- Communication seems to be the easiest magical power, according to most sources; anyone with any trace of magical talent talks to foreigners, animals, plants, and inanimate objects, and gets useful answers. This generally seems so easy that it's pointless putting numbers here, but if you want to make people roll for it, use MAGIC with the following Difficulty:
Language Difficulty Any other human language regardless of origin, most supernatural creatures, pets 2 Any domesticated animal (cows, horses, chickens etc.) 3 Wild animals including birds, fish, etc., toys and other favourite objects. 4 Insects and other invertebrates, plants, railway engines and other man-made objects 5 Rocks, clouds, the wind, the sea, bacteria, etc. 6
If used at all these numbers should only be guidelines, and may be modified if (for example) the creature or object is making an effort to talk to the magician. All sources seem to agree that practice improves this ability, to the point at which your enjoyment of a nice scone may be spoiled by involuntarily hearing the death-agonies of the yeast organisms as they cook. See e.g. Diane Duane's So You Want To Be A Wizard and sequels.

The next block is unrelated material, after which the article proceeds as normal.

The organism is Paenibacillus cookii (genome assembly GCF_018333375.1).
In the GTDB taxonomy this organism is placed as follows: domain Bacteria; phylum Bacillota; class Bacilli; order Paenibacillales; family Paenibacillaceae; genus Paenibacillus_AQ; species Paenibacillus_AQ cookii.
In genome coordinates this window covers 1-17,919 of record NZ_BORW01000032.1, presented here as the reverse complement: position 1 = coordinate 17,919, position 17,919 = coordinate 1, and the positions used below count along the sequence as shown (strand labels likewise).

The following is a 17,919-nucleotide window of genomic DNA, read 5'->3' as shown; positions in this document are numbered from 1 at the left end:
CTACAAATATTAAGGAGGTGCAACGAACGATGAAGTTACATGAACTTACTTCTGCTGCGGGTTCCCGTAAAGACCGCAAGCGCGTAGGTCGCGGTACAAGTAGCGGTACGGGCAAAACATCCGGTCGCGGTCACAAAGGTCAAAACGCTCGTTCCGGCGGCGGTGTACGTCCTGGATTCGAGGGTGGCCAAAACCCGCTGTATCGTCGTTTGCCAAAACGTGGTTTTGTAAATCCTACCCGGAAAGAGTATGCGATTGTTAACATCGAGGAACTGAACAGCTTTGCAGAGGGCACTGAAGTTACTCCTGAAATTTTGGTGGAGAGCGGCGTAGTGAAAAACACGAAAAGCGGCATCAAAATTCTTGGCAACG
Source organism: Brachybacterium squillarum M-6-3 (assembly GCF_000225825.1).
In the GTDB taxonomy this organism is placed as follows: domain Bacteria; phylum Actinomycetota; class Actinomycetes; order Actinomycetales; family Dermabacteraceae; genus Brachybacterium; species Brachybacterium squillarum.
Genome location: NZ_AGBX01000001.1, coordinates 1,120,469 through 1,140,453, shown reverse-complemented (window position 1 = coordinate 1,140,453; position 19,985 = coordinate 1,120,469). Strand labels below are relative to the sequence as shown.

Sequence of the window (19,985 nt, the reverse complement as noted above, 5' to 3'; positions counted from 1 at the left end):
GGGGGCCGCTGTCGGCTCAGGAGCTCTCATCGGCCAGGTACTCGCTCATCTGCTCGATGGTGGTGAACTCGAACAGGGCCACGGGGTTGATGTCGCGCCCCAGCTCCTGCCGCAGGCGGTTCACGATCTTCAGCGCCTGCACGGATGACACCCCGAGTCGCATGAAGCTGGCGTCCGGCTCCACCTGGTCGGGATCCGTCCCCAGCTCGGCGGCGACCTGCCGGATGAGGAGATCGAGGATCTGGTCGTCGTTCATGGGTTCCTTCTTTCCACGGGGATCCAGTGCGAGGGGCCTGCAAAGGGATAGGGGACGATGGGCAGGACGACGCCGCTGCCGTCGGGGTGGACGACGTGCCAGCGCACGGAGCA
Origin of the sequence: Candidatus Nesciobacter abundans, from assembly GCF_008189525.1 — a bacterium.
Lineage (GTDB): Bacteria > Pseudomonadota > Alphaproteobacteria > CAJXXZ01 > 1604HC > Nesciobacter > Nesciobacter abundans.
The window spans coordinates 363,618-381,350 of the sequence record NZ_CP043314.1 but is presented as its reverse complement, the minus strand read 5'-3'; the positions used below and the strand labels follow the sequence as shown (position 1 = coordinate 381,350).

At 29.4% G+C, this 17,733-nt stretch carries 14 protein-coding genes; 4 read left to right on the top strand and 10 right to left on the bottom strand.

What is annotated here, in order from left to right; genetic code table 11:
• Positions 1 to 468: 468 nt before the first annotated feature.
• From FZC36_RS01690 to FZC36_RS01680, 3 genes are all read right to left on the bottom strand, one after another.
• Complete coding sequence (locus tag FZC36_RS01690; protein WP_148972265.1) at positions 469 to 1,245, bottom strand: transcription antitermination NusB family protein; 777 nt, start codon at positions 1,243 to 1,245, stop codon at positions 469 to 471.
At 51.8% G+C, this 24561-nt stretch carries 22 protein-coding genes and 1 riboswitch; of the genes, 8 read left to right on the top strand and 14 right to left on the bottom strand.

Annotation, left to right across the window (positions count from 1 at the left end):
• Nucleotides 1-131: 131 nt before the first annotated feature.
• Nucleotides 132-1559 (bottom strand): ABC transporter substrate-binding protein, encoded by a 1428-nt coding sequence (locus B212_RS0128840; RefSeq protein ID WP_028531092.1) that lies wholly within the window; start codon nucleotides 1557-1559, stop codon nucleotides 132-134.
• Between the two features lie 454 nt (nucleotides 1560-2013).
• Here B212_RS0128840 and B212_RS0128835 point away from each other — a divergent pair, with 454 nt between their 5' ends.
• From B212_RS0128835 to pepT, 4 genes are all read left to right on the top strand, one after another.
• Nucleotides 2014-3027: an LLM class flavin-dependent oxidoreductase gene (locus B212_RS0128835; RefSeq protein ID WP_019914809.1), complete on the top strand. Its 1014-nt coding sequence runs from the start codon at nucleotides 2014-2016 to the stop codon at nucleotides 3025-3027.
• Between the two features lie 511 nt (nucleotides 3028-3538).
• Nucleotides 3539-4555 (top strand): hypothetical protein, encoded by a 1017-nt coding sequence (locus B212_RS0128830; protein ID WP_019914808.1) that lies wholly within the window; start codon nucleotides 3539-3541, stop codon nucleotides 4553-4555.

Add to the Difficulty if communication would normally be prevented or takes place at a distance. For example, if the magician is bound and gagged but wants to use telepathy to contact a friend and ask for rescue, the referee might make the Difficulty 3 for communication under impossible circumstances plus 2 for distance (use the distance modifiers listed for clairvoyance below), total Difficulty 5. Optionally SOUL can be added to MAGIC for attempts at telepathy, to a maximum of 10.